These are the draft pages I’ve put together so far for my photobook project. I’ve been working fairly quickly over the past few days, figuring out which ideas are important and which are unnecessary. I start by finding pairs of photos that work together as vertical diptychs, then placing those diptychs in pairs or alongside journal pages, sometimes adding snippets of handwriting, and finally working out the order of the pages. The individual spreads are mostly sets of four photos, but I’m also trying to vary the structure a bit with some larger images. Working with more of a bird’s-eye view of the overall project really helps me feel like I’m making progress on this.
I’m thinking a printed book should be the same size as the notebooks I use, which are mostly about 3½ × 5½″, but I have to see how the photos look at that size. Right now a couple of spreads have handwriting extending across the page gutter, which probably won’t work well in a printed book; I have to test that, too.
I recently finished Lawrence Weschler’s Everything That Rises: A Book of Convergences, and it gave me some ideas about different ways of conceptually pairing images. Other books in the back of my head as I work on this project include Anders Nilsen’s Don’t Go Where I Can’t Follow (combining visual images and handwriting), Charles Burns’s One Eye (vertically-oriented diptychs), and Dan Eldon’s collage journals (presenting journals non-chronologically).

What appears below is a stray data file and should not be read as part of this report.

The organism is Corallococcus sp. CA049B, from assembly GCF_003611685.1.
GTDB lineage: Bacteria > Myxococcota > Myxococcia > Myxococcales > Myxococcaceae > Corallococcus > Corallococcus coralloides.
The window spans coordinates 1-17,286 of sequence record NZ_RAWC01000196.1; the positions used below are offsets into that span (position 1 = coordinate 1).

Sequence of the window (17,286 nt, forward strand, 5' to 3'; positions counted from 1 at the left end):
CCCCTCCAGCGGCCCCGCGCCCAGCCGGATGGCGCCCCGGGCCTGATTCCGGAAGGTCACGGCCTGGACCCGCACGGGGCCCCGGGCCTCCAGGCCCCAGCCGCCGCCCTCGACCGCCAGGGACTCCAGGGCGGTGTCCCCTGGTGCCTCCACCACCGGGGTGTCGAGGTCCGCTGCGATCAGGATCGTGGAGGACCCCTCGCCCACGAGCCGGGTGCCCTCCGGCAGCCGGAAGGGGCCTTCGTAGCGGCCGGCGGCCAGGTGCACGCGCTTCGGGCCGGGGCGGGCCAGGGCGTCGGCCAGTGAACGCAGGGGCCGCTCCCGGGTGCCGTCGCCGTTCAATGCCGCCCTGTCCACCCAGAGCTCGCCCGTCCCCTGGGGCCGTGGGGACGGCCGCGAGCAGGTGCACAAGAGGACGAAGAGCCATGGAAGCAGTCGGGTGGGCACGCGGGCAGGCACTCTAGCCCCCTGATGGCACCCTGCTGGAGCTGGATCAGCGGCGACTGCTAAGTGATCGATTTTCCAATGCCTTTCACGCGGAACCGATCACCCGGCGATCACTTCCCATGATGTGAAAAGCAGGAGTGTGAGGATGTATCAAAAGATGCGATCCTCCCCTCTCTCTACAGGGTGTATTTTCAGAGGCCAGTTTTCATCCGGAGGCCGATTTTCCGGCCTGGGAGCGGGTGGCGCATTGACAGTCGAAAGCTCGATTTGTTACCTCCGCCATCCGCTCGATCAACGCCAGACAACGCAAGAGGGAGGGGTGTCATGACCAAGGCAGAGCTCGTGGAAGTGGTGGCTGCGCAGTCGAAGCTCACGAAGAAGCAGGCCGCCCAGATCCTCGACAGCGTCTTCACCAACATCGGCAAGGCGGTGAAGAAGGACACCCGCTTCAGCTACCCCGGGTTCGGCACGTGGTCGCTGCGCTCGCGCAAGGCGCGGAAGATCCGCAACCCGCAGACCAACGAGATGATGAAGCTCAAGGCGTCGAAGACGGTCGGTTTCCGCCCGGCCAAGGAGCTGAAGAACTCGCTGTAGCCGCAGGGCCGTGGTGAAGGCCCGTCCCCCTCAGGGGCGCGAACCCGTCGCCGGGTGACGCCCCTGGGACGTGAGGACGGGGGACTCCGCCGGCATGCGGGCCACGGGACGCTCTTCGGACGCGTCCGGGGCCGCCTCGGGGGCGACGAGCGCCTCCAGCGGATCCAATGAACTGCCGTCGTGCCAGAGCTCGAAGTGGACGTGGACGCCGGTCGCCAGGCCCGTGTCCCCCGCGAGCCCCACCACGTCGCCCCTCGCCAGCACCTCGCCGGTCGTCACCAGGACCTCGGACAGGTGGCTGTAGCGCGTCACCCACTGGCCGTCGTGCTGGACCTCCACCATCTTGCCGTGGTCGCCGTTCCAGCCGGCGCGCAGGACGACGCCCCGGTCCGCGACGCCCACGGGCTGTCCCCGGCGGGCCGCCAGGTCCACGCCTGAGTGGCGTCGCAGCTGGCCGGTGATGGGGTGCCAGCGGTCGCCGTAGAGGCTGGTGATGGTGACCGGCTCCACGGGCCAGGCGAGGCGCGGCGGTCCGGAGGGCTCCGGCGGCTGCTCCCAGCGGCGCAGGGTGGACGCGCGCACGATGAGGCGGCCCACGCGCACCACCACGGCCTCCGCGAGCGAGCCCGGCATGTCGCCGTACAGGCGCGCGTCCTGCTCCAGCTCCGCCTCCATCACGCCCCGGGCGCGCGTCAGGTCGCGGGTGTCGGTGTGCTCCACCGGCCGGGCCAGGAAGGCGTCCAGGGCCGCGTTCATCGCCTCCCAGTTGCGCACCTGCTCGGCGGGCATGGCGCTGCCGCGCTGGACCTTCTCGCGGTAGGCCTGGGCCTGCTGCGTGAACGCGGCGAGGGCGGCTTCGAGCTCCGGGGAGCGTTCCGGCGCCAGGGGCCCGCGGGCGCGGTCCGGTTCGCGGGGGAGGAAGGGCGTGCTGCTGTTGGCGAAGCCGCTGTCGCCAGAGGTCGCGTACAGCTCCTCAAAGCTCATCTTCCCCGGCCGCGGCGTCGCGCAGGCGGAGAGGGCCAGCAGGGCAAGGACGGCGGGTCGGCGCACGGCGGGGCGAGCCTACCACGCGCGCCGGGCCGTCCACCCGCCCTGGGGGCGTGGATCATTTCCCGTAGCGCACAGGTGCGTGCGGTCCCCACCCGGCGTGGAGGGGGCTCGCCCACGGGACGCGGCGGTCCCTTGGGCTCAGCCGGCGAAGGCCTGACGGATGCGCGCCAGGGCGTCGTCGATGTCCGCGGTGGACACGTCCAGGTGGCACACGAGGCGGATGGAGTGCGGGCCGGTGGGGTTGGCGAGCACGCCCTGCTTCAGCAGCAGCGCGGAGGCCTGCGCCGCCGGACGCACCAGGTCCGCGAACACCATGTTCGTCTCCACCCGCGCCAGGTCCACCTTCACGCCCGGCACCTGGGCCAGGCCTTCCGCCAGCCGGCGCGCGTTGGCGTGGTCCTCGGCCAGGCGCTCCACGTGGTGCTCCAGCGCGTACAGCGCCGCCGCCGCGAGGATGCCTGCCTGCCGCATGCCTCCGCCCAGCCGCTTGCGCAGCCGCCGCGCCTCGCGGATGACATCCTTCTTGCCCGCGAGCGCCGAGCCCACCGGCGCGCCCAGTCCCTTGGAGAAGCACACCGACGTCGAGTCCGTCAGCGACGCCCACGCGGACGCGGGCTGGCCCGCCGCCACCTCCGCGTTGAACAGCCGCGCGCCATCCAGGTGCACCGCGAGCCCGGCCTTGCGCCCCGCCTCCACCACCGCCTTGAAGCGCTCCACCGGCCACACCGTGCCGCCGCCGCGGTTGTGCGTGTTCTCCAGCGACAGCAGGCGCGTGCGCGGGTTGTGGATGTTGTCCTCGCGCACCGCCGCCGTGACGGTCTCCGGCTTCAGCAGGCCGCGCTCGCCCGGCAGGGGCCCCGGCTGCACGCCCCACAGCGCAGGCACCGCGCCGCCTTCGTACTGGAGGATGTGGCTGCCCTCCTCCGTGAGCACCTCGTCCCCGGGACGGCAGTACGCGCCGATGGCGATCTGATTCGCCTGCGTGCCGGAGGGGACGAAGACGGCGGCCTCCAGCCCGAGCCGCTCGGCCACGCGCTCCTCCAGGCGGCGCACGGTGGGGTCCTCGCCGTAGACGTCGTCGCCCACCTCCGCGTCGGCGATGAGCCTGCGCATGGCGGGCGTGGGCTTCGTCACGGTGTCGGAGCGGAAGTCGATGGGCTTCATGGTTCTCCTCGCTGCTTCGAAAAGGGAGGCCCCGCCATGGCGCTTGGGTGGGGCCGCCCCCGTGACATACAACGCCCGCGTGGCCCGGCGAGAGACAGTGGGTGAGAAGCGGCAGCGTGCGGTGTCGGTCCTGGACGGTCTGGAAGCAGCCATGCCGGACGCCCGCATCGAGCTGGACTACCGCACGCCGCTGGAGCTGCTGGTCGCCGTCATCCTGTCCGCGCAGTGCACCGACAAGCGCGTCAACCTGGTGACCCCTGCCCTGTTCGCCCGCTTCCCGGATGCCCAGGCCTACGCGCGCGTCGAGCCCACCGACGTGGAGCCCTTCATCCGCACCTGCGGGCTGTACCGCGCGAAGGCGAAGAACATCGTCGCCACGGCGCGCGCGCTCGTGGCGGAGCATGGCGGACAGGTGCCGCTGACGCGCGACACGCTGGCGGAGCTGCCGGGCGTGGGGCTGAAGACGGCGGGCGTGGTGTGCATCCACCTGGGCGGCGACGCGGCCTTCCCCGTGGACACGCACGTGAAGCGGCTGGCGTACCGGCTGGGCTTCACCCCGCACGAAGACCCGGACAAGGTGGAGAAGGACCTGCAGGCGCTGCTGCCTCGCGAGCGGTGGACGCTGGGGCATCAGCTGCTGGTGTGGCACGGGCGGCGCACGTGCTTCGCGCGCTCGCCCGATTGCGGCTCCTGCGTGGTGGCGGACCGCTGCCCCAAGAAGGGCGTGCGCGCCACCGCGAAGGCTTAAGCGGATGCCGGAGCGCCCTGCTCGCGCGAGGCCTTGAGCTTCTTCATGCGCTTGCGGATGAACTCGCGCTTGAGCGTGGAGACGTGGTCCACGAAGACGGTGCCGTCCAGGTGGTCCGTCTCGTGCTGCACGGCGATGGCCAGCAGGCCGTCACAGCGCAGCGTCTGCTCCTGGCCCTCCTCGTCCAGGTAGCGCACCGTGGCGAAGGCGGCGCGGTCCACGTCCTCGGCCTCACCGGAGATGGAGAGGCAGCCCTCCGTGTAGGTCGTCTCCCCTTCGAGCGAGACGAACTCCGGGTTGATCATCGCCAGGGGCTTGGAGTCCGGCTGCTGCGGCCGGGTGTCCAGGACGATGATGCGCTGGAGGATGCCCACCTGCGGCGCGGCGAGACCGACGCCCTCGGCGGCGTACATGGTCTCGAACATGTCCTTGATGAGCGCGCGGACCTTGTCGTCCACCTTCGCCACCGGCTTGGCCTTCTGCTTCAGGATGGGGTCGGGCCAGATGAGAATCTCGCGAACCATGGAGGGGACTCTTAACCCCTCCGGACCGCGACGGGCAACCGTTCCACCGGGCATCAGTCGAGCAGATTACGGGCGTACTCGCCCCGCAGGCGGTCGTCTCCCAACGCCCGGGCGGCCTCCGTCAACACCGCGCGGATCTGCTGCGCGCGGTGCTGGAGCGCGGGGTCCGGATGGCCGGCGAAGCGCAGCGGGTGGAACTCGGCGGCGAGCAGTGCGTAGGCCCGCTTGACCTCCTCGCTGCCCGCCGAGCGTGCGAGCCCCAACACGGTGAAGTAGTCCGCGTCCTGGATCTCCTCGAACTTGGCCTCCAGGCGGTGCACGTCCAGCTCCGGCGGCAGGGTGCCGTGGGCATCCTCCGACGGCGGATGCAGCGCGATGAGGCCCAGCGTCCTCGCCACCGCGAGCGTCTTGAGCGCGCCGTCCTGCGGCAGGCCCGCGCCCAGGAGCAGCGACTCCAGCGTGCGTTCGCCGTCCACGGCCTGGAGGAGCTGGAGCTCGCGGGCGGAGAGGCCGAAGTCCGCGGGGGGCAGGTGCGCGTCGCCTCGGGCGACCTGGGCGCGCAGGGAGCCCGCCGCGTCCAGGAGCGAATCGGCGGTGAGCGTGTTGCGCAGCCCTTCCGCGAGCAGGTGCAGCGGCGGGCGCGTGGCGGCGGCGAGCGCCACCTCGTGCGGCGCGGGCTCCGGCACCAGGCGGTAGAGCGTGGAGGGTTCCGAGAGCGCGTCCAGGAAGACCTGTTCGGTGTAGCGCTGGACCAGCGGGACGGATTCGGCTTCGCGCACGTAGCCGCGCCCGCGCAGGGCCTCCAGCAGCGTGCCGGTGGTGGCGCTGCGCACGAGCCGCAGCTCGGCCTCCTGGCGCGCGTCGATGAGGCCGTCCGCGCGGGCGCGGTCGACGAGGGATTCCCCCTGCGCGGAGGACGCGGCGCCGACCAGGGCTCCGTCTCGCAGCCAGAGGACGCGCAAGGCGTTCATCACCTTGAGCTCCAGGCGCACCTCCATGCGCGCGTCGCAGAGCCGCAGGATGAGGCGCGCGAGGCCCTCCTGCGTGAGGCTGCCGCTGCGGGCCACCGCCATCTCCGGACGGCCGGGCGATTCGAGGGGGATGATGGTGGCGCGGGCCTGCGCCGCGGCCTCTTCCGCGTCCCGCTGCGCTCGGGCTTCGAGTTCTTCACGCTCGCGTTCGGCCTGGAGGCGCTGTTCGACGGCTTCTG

“None of us are free of references. And when you grow up in the world of art, things stick to you. I’m covered with imagery that has meant something to me, that has caught my attention over time, certainly they’re swirling around me at all times, like the moons of Saturn. I’m not always sure I’m identifying anything, but they make a composite of me, as well as things I have seen in the real world, gestures that I may not have had time to photograph, but even they stick with me as great moments of beauty that I have missed. So when I see them again, I am awakened, because I want to be faster this time, I want to get them this time. But dealing not only with the things one misses, one is always carrying a chapbook of images around.”
— Joel Meyerowitz in conversation with Lawrence Weschler, from Everything That Rises: A Book of Convergences